The €71 billion ($106 billion) takeover of Dutch bank ABN Amro by The Royal Bank of Scotland (RBS) towards the end of last year has already had at least two major ripple effects on RBS' European leveraged finance business.

One is the recent appointment of John Hourican, who had spearheaded RBS' European leveraged finance activities for two years, to the role of ABN's chief financial officer. This in turn paved the way for Jochen König, a ten-year RBS veteran who was previously head of leveraged finance in Germany, to take over the leadership role for Europe and Asia Pacific.

The second effect is that the acquisition of ABN Amro brings with it a new strategic direction for König and colleagues. He says: “We are focussed on converting our market-leading position in leveraged finance into cross-selling an enlarged product offering following the takeover, and also exploiting the extended geographical coverage that we now have.”

König says that the product stable now includes the likes of M&A, equity capital markets and global payment systems – “things that we've not had before”. He also points out that RBS can now make “some very interesting footholds” in markets where ABN Amro has achieved significant penetration such as Central and Eastern Europe, Russia and Turkey.

König notes the large deals that have begun to emerge from these markets recently and is clearly relishing the prospect of helping to grow the leveraged business into emerging markets at a time of strife in more developed markets. Speaking of the latter, he says: “Mark-to-markets and sell-down positions have been massive for large parts of the industry and no-one will argue that there hasn't been a huge shock and a shake-up of the whole banking world.”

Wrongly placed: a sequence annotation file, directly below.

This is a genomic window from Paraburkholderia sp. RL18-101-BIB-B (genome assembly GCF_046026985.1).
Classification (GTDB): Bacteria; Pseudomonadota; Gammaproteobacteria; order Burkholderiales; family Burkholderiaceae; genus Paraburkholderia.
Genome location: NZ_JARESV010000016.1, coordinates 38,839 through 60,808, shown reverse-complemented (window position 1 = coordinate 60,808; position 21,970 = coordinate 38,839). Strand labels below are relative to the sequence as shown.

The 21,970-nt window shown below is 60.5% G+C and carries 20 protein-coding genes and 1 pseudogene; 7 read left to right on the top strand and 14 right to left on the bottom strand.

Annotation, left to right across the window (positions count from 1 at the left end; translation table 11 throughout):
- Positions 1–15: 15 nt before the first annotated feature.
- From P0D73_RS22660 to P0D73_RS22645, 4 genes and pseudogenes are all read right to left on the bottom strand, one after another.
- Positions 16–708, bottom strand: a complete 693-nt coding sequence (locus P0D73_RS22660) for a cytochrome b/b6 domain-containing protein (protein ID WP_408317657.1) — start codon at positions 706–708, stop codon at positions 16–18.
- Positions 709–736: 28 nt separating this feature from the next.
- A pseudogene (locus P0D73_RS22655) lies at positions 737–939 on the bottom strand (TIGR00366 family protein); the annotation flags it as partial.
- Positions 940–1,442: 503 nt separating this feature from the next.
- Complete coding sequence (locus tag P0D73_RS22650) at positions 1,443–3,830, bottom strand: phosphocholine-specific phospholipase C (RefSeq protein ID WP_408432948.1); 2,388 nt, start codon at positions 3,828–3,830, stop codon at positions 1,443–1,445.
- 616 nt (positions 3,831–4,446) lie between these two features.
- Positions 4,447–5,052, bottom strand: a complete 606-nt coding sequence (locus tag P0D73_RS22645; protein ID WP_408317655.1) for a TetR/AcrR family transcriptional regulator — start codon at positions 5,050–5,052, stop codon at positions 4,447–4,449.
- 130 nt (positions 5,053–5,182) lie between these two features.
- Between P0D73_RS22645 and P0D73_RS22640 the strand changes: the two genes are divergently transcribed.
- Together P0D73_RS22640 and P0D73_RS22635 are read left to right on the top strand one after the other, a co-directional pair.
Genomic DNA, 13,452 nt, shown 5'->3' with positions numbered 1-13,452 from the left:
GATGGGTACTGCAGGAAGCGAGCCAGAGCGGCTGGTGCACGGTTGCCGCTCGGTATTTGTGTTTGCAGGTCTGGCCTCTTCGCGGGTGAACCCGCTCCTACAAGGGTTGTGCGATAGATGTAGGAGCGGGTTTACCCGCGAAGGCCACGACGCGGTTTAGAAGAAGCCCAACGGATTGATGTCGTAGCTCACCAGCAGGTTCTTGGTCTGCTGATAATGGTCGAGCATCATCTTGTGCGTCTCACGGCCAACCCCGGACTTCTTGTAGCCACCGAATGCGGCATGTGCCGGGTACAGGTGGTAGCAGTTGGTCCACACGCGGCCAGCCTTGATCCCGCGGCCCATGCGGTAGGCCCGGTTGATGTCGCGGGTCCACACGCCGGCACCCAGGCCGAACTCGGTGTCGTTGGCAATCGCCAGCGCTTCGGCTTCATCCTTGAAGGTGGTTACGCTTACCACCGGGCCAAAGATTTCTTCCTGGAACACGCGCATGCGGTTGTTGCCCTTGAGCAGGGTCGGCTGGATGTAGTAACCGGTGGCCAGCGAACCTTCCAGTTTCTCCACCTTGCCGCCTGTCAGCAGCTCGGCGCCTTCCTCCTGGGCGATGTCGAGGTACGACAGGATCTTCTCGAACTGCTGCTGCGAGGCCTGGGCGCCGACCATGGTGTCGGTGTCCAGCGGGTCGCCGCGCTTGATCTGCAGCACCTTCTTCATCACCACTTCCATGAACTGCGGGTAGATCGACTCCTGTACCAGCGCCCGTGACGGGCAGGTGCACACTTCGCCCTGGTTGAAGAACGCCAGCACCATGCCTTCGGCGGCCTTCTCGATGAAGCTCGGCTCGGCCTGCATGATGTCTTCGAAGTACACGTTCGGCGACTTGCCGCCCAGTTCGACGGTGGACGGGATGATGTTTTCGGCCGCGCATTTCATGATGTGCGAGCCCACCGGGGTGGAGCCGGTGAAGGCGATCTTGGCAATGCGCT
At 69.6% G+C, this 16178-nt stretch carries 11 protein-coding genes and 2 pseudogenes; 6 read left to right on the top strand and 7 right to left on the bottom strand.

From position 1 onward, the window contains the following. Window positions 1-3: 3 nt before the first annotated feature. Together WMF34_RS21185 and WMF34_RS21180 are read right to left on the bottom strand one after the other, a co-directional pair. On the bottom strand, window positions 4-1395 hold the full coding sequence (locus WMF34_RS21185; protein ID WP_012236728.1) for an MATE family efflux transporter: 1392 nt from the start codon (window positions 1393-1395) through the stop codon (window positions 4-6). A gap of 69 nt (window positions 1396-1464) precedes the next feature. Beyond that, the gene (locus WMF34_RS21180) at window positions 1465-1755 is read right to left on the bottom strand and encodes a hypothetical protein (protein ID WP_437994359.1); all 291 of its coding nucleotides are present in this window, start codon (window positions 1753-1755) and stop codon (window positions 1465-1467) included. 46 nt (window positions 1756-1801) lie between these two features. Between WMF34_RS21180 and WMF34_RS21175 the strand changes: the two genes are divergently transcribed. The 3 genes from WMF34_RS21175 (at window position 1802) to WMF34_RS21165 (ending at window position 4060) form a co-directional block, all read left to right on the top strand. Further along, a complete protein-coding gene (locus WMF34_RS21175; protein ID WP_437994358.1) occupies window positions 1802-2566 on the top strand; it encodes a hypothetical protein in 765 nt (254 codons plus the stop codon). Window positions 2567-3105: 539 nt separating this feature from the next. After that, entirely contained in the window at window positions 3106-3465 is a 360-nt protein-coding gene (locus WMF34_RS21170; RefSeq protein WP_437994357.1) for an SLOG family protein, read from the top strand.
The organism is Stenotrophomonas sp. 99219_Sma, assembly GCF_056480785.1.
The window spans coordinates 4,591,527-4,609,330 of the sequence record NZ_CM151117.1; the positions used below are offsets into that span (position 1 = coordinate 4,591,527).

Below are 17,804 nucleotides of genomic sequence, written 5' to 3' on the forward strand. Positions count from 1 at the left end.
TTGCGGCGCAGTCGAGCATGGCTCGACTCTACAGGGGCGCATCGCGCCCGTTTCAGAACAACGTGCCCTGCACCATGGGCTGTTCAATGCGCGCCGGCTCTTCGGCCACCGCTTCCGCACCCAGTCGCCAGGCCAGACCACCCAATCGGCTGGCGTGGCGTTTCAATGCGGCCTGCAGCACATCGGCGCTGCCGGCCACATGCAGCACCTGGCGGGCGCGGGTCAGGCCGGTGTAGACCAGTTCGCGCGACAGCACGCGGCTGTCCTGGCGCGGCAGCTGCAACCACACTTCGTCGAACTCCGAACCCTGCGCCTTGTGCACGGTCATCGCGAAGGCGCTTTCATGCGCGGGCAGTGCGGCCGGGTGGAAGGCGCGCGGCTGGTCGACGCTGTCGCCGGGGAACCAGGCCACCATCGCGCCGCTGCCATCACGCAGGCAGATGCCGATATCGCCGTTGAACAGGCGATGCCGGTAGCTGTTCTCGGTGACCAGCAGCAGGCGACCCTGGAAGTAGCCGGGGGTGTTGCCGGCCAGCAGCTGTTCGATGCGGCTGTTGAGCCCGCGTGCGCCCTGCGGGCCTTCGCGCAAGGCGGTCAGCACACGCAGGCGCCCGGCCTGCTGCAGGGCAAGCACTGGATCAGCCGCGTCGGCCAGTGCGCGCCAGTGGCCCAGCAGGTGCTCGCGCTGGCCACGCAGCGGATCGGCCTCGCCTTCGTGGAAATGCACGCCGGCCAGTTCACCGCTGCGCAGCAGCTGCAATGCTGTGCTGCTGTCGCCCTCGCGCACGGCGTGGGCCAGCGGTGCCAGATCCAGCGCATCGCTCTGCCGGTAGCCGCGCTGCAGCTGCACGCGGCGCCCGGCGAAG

However, he also notes the huge success of the private equity model since the 1990s, the continuing validity of that model and resilient deal flow (he points out that RBS has completed eight deals in the last six weeks). In addition, he notes that institutional investors are beginning to return to the European syndication market – citing the buyouts of international pharmaceutical firm Convatec and UK oil services business Expro as two recent examples where “institutional accounts were back again”.

Advent Venture Partners, a London-based venture capital firm, has appointed Mike Chalfen as a general partner in its technology team. Chalfen will work alongside technology partners Peter Baines, Frédéric Court and Martin McNair, completing the process of generational change in the team. Nick Teasdale and Neil Pearce, partners at the firm since 1996 and 1982 respectively, are retiring this year. Dave Cheeseman stepped down from the firm last year. There are plans to further expand the team with some more junior hires later this year, Advent said. Baines, a technology-focused general partner, said: “The transition is something we have been working on and planning for some time. We agreed it some years ago around the raising of our 2005 fund. These transitions can be difficult and we were determined to handle it well.”